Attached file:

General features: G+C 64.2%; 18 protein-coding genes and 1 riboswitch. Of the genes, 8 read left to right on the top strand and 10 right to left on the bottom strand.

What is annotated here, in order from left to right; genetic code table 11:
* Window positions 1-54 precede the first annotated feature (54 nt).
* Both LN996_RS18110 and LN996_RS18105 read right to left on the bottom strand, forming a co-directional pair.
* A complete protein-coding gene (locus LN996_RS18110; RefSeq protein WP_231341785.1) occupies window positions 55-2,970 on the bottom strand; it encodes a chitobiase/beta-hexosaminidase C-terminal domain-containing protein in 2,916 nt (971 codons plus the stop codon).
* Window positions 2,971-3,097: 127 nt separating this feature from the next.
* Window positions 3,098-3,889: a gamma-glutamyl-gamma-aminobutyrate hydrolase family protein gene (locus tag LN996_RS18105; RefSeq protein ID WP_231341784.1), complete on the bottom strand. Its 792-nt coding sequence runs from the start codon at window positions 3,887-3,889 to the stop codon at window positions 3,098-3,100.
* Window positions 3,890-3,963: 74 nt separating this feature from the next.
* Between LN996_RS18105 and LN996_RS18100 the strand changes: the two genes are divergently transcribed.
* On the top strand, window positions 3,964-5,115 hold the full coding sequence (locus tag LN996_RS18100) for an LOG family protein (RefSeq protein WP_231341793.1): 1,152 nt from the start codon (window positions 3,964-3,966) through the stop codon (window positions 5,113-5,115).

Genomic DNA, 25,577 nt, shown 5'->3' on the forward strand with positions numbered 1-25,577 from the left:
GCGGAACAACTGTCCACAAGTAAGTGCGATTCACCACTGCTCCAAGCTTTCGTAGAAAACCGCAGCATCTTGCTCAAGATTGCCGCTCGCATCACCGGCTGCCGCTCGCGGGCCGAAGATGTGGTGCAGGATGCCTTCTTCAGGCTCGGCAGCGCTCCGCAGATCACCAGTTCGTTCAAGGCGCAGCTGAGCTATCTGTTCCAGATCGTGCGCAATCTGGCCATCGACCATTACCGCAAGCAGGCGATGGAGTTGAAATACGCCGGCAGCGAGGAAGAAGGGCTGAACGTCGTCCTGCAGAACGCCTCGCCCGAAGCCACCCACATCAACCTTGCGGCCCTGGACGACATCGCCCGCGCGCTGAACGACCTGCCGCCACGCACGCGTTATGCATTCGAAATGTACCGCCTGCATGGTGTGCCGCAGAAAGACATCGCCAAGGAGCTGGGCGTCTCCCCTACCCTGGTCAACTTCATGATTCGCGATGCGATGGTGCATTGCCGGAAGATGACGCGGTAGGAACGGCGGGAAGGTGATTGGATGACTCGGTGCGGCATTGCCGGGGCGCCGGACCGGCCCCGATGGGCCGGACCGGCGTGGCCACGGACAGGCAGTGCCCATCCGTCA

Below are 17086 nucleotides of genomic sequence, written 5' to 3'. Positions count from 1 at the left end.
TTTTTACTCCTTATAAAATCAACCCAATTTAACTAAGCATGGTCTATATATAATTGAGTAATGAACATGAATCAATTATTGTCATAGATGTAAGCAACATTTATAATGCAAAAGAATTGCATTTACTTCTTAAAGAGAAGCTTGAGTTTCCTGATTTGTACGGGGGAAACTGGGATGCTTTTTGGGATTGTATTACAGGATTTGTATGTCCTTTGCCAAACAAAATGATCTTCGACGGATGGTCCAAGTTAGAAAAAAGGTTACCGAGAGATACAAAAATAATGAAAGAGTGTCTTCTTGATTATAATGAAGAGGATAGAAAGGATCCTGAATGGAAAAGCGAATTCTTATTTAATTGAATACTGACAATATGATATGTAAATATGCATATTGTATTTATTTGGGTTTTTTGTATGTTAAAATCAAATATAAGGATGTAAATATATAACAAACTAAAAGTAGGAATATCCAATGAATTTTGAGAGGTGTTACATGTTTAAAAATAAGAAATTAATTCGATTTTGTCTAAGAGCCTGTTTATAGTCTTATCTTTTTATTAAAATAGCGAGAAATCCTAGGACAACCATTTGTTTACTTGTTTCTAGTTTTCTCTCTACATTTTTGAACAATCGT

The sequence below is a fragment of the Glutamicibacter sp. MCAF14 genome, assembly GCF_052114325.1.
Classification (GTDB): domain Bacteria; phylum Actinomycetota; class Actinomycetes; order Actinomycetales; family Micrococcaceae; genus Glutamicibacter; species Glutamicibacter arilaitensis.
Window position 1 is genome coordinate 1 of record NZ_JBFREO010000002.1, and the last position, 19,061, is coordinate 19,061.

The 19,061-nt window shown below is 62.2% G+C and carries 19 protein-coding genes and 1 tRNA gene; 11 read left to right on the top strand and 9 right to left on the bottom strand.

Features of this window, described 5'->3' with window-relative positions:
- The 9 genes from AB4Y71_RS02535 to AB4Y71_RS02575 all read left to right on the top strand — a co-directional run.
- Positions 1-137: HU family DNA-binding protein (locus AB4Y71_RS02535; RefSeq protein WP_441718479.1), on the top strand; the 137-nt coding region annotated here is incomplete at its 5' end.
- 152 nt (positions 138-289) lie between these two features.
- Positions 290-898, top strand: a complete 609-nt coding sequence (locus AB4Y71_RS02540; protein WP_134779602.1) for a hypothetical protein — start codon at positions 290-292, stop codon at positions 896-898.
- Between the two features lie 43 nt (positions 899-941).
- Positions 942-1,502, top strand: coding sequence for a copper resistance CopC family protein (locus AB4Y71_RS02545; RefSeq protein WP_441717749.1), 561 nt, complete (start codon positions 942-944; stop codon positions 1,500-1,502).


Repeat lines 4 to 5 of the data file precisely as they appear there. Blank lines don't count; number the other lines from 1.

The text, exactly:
* Both LN996_RS18110 and LN996_RS18105 read right to left on the bottom strand, forming a co-directional pair.
* A complete protein-coding gene (locus LN996_RS18110; RefSeq protein WP_231341785.1) occupies window positions 55-2,970 on the bottom strand; it encodes a chitobiase/beta-hexosaminidase C-terminal domain-containing protein in 2,916 nt (971 codons plus the stop codon).